A government source pointed out that even the landslide disaster that left 74 people dead in Hiroshima last summer "could have been a turning point for the administration."

At the time of the incident, Abe was in the middle of his summer vacation in Yamanashi Prefecture. After hearing of the first reports, he started to play golf. About an hour later, he was informed about the high number of victims and stopped playing.

He issued instructions early on and made no mistakes in dealing with the crisis, but the opposition camp seized the opportunity to criticise him.

Even those around him acknowledged he should have stopped earlier, warning that even one mistake could cost him the hearts of the people.

Poor crisis management

An example of an administration losing its influence through poor crisis management was an incident in February 2001, when a Japanese training ship, the Ehime Maru, was struck by a US nuclear submarine and sank, leaving nine people dead. Then Prime Minister Yoshiro Mori suffered criticism for continuing to play golf at the time, despite hearing about the incident, later leading to his resignation.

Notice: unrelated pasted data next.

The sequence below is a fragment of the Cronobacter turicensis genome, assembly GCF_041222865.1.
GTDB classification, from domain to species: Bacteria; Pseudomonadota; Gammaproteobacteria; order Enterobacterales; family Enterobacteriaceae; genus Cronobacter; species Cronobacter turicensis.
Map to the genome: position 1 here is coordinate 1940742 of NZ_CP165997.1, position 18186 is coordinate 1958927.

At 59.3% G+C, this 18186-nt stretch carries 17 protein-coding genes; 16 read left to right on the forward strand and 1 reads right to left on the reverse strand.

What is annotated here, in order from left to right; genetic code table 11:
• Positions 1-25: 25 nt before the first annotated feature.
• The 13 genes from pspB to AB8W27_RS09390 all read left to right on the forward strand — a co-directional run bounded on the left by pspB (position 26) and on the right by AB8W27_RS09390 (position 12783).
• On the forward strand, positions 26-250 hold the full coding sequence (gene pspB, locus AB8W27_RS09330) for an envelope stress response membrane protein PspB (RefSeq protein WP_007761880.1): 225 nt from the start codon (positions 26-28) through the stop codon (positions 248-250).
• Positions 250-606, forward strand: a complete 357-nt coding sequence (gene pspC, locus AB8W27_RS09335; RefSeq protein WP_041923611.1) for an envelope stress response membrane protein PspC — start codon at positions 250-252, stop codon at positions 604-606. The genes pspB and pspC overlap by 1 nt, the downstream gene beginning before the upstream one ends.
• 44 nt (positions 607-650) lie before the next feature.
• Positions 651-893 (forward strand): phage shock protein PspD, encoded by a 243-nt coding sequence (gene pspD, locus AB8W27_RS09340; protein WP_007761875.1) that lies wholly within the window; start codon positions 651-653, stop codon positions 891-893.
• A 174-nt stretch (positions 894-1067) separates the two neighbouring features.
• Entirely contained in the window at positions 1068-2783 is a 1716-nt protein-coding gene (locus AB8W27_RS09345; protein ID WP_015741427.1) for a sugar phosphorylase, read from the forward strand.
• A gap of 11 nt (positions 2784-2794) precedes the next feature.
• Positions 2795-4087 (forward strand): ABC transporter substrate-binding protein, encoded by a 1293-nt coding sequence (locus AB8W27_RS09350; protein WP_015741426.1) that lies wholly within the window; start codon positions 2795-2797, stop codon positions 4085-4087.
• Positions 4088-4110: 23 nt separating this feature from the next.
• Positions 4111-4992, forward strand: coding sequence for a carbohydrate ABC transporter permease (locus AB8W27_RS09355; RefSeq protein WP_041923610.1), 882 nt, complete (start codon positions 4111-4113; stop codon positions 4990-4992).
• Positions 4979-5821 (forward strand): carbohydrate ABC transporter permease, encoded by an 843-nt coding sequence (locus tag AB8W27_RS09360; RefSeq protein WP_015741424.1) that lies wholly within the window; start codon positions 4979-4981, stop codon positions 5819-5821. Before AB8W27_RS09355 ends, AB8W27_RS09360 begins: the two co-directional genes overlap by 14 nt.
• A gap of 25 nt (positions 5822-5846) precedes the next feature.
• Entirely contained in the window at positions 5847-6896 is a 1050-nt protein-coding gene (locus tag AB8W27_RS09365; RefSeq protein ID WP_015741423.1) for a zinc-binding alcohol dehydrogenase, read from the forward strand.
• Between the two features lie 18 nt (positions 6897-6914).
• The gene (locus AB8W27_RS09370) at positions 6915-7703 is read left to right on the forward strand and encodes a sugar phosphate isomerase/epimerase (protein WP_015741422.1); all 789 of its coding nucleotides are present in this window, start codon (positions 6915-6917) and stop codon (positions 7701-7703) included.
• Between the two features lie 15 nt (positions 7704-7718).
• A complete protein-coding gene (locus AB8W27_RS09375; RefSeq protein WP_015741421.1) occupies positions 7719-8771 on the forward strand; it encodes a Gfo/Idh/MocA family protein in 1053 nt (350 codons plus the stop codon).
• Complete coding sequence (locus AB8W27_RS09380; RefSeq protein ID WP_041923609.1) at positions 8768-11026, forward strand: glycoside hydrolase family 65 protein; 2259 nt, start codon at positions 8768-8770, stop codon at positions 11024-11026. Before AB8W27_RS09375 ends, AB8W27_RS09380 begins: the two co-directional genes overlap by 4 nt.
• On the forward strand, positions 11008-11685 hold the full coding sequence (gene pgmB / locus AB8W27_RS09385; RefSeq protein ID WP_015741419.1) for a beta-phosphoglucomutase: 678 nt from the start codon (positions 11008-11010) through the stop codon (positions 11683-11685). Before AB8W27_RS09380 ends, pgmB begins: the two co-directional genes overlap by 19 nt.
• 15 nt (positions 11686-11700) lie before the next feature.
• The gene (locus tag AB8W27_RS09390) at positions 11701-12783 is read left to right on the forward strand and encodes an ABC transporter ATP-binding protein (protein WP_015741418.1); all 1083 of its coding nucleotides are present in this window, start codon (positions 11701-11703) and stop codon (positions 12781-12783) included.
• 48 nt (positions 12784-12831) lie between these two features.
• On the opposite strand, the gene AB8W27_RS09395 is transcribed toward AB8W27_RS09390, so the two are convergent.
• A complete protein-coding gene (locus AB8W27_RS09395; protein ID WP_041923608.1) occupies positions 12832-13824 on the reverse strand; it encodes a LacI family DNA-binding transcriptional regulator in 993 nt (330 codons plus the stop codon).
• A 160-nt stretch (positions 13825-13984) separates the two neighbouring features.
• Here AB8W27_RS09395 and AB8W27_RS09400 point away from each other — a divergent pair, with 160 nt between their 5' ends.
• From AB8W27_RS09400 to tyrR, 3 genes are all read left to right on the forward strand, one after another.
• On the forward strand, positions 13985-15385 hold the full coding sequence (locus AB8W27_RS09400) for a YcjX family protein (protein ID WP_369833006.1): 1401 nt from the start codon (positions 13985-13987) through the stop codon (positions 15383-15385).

Abe was deputy chief cabinet secretary at the time. When the incident occurred, he was involved in issuing instructions to each ministry office and making contact with the US side at the Prime Minister's Office. When the Great Hanshin Earthquake took place in January 1995, then Prime Minister Tomiichi Murayama received first reports more than an hour later and was severely criticised that his inaction attributed to the massive scope of the damage.

More about

Purchase this article for republication.

BRANDINSIDER

SPONSORED

Most Read

Your daily good stuff - AsiaOne stories delivered straight to your inbox
By signing up, you agree to our Privacy policy and Terms and Conditions.